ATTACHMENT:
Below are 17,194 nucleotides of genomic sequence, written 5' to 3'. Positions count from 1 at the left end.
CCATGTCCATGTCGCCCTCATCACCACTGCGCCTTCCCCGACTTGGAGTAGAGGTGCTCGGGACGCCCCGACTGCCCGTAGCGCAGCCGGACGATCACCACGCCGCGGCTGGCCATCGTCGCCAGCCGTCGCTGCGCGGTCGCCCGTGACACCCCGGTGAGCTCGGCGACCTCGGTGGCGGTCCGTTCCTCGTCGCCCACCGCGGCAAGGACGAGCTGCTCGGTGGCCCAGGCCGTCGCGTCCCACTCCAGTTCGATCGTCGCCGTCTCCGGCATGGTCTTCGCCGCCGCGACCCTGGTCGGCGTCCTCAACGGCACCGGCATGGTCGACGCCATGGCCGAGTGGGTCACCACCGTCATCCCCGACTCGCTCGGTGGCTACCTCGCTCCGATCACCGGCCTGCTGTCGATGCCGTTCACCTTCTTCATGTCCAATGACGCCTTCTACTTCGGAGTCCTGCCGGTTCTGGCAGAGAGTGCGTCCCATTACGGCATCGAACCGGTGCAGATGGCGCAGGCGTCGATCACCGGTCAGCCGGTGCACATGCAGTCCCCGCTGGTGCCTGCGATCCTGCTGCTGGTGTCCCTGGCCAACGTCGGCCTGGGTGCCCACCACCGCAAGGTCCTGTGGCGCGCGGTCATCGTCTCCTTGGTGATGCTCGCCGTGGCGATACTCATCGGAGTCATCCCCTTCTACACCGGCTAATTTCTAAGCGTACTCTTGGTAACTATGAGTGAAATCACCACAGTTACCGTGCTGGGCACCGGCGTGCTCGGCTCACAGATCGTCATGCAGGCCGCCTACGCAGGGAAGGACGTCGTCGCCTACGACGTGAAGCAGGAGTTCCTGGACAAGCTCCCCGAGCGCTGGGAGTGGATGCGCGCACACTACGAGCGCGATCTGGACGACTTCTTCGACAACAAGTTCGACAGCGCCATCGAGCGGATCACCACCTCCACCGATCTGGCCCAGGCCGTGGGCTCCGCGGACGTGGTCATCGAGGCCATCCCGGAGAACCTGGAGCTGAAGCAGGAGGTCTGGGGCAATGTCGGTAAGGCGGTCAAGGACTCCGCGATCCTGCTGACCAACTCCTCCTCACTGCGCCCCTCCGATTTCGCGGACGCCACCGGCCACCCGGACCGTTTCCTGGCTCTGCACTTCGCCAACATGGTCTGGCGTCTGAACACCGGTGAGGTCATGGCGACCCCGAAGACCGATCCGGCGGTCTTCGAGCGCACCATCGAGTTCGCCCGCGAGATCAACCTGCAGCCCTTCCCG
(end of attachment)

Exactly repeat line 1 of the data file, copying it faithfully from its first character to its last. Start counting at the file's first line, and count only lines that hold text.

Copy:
Below are 17,194 nucleotides of genomic sequence, written 5' to 3'. Positions count from 1 at the left end.